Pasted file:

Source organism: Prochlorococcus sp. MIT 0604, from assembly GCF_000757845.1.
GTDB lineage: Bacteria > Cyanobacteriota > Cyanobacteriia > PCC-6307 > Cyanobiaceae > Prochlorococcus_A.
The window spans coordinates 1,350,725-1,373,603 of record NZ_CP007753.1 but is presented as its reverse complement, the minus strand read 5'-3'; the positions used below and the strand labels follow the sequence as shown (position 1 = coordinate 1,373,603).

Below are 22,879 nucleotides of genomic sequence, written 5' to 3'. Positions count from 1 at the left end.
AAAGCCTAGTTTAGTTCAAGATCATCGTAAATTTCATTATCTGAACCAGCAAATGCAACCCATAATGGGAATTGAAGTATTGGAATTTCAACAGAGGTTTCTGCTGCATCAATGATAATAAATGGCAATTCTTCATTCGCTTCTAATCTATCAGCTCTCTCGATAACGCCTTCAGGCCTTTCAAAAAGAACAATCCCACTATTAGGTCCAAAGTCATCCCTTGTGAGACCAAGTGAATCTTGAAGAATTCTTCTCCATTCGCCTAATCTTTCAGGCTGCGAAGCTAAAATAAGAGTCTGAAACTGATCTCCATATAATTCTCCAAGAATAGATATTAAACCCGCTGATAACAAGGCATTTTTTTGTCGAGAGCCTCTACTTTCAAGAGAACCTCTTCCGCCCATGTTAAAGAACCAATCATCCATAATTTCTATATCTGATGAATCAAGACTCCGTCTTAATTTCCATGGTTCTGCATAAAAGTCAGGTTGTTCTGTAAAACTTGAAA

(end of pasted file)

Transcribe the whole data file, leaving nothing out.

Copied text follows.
Source organism: Prochlorococcus sp. MIT 0604, from assembly GCF_000757845.1.
GTDB lineage: Bacteria > Cyanobacteriota > Cyanobacteriia > PCC-6307 > Cyanobiaceae > Prochlorococcus_A.
The window spans coordinates 1,350,725-1,373,603 of record NZ_CP007753.1 but is presented as its reverse complement, the minus strand read 5'-3'; the positions used below and the strand labels follow the sequence as shown (position 1 = coordinate 1,373,603).

Below are 22,879 nucleotides of genomic sequence, written 5' to 3'. Positions count from 1 at the left end.
AAAGCCTAGTTTAGTTCAAGATCATCGTAAATTTCATTATCTGAACCAGCAAATGCAACCCATAATGGGAATTGAAGTATTGGAATTTCAACAGAGGTTTCTGCTGCATCAATGATAATAAATGGCAATTCTTCATTCGCTTCTAATCTATCAGCTCTCTCGATAACGCCTTCAGGCCTTTCAAAAAGAACAATCCCACTATTAGGTCCAAAGTCATCCCTTGTGAGACCAAGTGAATCTTGAAGAATTCTTCTCCATTCGCCTAATCTTTCAGGCTGCGAAGCTAAAATAAGAGTCTGAAACTGATCTCCATATAATTCTCCAAGAATAGATATTAAACCCGCTGATAACAAGGCATTTTTTTGTCGAGAGCCTCTACTTTCAAGAGAACCTCTTCCGCCCATGTTAAAGAACCAATCATCCATAATTTCTATATCTGATGAATCAAGACTCCGTCTTAATTTCCATGGTTCTGCATAAAAGTCAGGTTGTTCTGTAAAACTTGAAA